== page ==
The Dealer Panel 2017-05-11 14:54:50
As automotive technology advances and the needs, wants and demands of the modern shopper evolves, dealership teams not only have to keep pace with an ever-expanding and changing market, but must anticipate what will happen next. For the final section of our look at the evolving automotive landscape, we’ve asked our Dealer Panel what’s surprised them, and what they see coming down the road. AutoSuccess: What do you see as the next big thing when it comes to evolving technology in automobiles? Andrew DiFeo, GM of Hyundai of St. Augustine: I think everyone’s watching autonomous driving and how that plays both in the world of mobility and for the car dealer in both sales and service. I think over the next five years we’re going to continue to see more autonomous driving features in cars, but features more designed to provide higher safety; the car really isn’t meant to be driven by itself, but the autonomous driving features will kick in to prevent an accident. Chris Saraceno, VP and Partner of Kelly Automotive Group: I believe the “next big things” will come from deeper integration with personal devices, making a seamless transition from home to vehicle to work and back again. I also believe that we’ll see autonomous driving vehicles coming into their own about a decade from now. I envision the cars of the future to be developed with enhanced artificial intelligence that will eventually integrate with self-driving car technology. Mike Good, GM of Street Toyota: There are so many “next big things.” Electricity, autonomy, connectivity, augment and virtual reality. It’s all connected. Customers will be able to enjoy a virtual reality dealership walk thru and virtual test drive. Meanwhile, the safety features becoming more common now will evolve into self-driving features allowing drivers to enjoy more in-car entertainment and ever-increasing connectivity. A continued evolution of phone and other device integration will further serve customer convenience. Additionally, even though low fuel prices have cooled the demand for efficiency, we’ll see more plug-in hybrids, pure electric powertrains and alternative fuel vehicles in the days to come. Kimberly Cardinal Piscatelli, Vice President and Partner of Cardinal Honda: Autonomous vehicles are the elephant in the room when it comes to evolving technology and new vehicles. Before we have to worry about the changes autonomous driving vehicles will bring to our industry, we do have lots to look forward to! First, we started our cars with keys, then fobs and smart phones or watches. How long until we are relying on fingerprint or retinal scans to start our vehicles? How about active window displays? We’ll go from aftermarket 3-D projection navigation to active glass. Imagine your windshield, capable of displaying a navigation screen live, highlighting your route as your next turn approaches. While the technology improves to provide a better owner experience, the main gain from the rapid expansion in technology remains the increased focus on safety. The systems in place now and those on the horizon are going to save lives. Today’s technology protects us from our own distracted driving as well as the dreaded “other guy.” AS: What has been your biggest surprise when it comes to automobile tech, either from a sales standpoint or in consumer demand? AD: One of the biggest surprises is just how every generation, from Millennials and younger all the way up through to Baby Boomers and pre-baby boomers who are still around, has adopted the new technology as it has become available. It’s not just the “younger generations.” Everyone’s in tune with this technology and we should make sure to embrace that and know enough about the technology to build value in it with our product and show how it benefits the consumer in their lives. CS: I’ve been surprised by how many tech features, once only available on luxury vehicles — Bluetooth, backup cameras, heated seats, touch screen displays and more — are now standard or will be standard on most vehicles with in a few years. Looking at it from the consumer’s perspective, my most enlightening surprise is that driving a car has become a much more pleasurable experience because of technological advances and integrated ergonomics in the 21st Century automobile. Driving has gone from a “go from point A to point B” experience into one where the journey itself can be enjoyed. MG: Mobile devices and constant connectivity have fundamentally changed the way people live, including the way they shop and make major decisions. The consumers demand that increased connectivity. In turn, we must continually analyze our business protocol. We must sophisticate our connection with every customer. Doing this drives communicating in timely and relevant ways. We’re charged with mastering the art of reputation management and search engine optimization. It demands we connect with people on their terms and preferred platforms, which are constantly changing. You have to expect technology to advance, but this fundamental change to a century–old business has been a surprise. It’s still about people, relationships, transparency and serving customers, however — a tried and true success formula. KCP: I never cease to be amazed by the dichotomy of shoppers. When it comes to consumer appetite for technology, they seem to fall into one of two camps. Infrequent buyers who haven’t shopped in five years or more tend to be surprised by the amount of technology available in even entry-level vehicles. Side-view cameras and voice command phone pairing come as unexpected surprises; lane keep assist and adaptive cruise control blows their minds! The second camp is made up of those shoppers who upgrade their vehicles with the same fervor as their cell phones. They come in prepared with their online research asking for the latest technology by name, wanting to know at what MPH the low-speed follow system maintains effectiveness. Consumers from both camps drive new vehicles home with increased safety, convenience and owner experience.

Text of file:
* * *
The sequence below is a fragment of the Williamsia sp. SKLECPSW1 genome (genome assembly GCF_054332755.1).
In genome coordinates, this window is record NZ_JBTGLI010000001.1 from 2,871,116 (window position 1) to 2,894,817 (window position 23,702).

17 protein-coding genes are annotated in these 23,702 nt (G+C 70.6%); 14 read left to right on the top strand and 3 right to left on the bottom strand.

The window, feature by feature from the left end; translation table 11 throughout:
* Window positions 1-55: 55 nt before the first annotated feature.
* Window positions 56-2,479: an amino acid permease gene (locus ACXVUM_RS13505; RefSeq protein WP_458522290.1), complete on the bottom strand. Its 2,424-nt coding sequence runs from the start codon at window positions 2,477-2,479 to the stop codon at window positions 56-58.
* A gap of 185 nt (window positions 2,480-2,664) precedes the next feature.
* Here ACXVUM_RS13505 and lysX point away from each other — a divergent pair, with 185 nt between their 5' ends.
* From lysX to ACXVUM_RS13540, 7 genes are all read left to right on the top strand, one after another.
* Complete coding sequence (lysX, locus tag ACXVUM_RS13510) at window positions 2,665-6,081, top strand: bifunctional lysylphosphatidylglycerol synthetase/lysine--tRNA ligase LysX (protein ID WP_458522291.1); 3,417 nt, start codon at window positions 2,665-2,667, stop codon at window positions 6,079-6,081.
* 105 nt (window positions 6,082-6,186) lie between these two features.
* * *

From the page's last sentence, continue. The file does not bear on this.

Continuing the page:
Published by AutoSuccess c/o Silver Lake Press. View All Articles.